Hario Skerton+ Hands-on Review After 3 Months of Ownership

After owning the Hario Skerton+ coffee grinder for a few months, what are my observations and would I recommend you get one? Let’s get into it.

The Hario Skerton+ is a good grinder for a good price. There are some drawbacks and quirks but overall you get a good quality coffee grinder especially for the amount of money you pay. After a few months of daily use it feels like it’ll last for a long time.

I’ll go into the details of my experiences below. Make sure to check  them out since I’ll go into the smaller pros and cons.

What do you get?

The Hario Skerton+ is one of the more popular hand grinders you can get your hands on at the moment. It’s in the right place of the market for the right price. It’s complete from the box as you would expect and has everything you need to get started except for the coffee beans.

I’ve written a post about my first impressions of the Hario Skerton+ already. You can find it here.

What’s in the box?

Let’s start with what you get in the box. There might be more parts in there than you expect. Or at least more than I expected. Here’s what you should have once everything is out of the box;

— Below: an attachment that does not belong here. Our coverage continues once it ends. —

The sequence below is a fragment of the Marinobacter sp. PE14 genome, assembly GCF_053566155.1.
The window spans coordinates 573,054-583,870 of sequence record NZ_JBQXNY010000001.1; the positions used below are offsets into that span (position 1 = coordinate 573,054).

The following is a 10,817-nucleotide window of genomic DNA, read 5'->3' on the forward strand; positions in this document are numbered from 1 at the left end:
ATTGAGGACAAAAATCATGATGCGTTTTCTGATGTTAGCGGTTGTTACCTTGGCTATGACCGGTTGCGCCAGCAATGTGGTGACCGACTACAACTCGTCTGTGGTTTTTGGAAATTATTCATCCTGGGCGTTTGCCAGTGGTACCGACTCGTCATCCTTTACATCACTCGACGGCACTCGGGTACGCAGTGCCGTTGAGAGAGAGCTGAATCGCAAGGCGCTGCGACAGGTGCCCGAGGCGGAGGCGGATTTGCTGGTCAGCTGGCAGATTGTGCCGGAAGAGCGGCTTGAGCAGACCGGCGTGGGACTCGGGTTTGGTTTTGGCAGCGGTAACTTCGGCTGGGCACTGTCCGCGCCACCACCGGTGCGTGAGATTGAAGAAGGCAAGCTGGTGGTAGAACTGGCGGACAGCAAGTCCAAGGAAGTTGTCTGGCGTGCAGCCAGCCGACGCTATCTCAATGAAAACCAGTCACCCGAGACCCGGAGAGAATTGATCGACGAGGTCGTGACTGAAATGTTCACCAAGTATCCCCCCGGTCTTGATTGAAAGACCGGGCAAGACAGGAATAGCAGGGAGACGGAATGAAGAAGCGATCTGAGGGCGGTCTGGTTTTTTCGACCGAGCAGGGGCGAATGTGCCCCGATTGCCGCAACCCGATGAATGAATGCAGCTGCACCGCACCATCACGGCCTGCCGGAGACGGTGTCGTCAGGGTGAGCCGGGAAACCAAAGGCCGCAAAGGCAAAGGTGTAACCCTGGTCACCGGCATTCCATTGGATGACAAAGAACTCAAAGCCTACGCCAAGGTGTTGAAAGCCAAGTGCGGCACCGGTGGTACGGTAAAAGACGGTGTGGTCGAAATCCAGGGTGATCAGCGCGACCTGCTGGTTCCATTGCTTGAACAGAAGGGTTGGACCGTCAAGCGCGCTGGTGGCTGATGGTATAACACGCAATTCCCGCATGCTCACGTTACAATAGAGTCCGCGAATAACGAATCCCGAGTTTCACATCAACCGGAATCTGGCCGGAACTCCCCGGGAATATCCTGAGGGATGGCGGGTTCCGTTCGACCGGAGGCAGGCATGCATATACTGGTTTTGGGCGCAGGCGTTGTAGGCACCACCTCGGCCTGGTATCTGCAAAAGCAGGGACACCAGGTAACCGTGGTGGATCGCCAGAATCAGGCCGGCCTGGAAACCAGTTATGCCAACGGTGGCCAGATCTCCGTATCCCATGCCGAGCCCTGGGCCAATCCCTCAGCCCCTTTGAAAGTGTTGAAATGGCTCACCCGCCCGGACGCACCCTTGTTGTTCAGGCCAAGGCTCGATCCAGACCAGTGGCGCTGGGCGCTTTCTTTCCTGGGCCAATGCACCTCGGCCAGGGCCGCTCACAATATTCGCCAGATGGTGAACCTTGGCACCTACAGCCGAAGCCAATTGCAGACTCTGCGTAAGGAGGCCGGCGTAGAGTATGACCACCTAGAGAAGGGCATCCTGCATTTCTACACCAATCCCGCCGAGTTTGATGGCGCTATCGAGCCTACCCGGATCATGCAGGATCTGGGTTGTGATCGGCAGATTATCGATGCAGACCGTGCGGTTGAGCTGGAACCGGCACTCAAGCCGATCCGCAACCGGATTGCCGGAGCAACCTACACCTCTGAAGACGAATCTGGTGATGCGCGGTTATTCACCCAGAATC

• Glass bowl to collect grounds
  • Non slip silicone cover to protect the glass bowl
  • Hopper. Made from high quality food safe plastic
  • Silicone hopper lid
  • Metal handle
  • Silicone hopper lid
  • Plastic screw lid for glass bowl

Check it out by clicking here (Amazon link)


Before we get into the pros and cons, what are some of the features of the Hario Skerton+?

  • Ceramic burrs
  • Adjustable grind size
  • High quality materials
  • Easy to clean
  • Glass collection bowl that can be used as storage

It has all the basic features you would expect and maybe some more as well.

Hario Skerton+ user review

With all the basics out of the way, let’s get into what my personal experiences are with this coffee grinder. I’ve used it daily for the last couple of months to grind coffee for my Vietnamese coffee in the morning so I’ve used it quite a few times.